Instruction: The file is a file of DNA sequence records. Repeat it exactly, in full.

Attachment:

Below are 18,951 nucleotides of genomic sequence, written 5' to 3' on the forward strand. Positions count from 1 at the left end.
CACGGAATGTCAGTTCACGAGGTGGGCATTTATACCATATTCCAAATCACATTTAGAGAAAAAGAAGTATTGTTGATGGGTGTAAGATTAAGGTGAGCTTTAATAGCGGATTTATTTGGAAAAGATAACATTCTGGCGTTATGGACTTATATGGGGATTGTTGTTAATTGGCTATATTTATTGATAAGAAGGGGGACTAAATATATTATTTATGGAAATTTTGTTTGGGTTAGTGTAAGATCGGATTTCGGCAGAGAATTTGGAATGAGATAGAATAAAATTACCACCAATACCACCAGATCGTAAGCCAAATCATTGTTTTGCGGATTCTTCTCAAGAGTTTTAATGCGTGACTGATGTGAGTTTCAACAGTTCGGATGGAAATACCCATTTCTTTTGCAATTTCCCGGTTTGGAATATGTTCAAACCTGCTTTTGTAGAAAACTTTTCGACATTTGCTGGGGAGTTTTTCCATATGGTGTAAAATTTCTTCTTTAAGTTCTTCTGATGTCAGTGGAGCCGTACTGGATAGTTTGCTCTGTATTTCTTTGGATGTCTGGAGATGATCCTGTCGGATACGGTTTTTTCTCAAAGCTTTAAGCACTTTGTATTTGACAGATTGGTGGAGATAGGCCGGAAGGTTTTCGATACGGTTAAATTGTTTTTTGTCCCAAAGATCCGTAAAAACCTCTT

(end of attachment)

Below are 18,951 nucleotides of genomic sequence, written 5' to 3' on the forward strand. Positions count from 1 at the left end.
CACGGAATGTCAGTTCACGAGGTGGGCATTTATACCATATTCCAAATCACATTTAGAGAAAAAGAAGTATTGTTGATGGGTGTAAGATTAAGGTGAGCTTTAATAGCGGATTTATTTGGAAAAGATAACATTCTGGCGTTATGGACTTATATGGGGATTGTTGTTAATTGGCTATATTTATTGATAAGAAGGGGGACTAAATATATTATTTATGGAAATTTTGTTTGGGTTAGTGTAAGATCGGATTTCGGCAGAGAATTTGGAATGAGATAGAATAAAATTACCACCAATACCACCAGATCGTAAGCCAAATCATTGTTTTGCGGATTCTTCTCAAGAGTTTTAATGCGTGACTGATGTGAGTTTCAACAGTTCGGATGGAAATACCCATTTCTTTTGCAATTTCCCGGTTTGGAATATGTTCAAACCTGCTTTTGTAGAAAACTTTTCGACATTTGCTGGGGAGTTTTTCCATATGGTGTAAAATTTCTTCTTTAAGTTCTTCTGATGTCAGTGGAGCCGTACTGGATAGTTTGCTCTGTATTTCTTTGGATGTCTGGAGATGATCCTGTCGGATACGGTTTTTTCTCAAAGCTTTAAGCACTTTGTATTTGACAGATTGGTGGAGATAGGCCGGAAGGTTTTCGATACGGTTAAATTGTTTTTTGTCCCAAAGATCCGTAAAAACCTCTT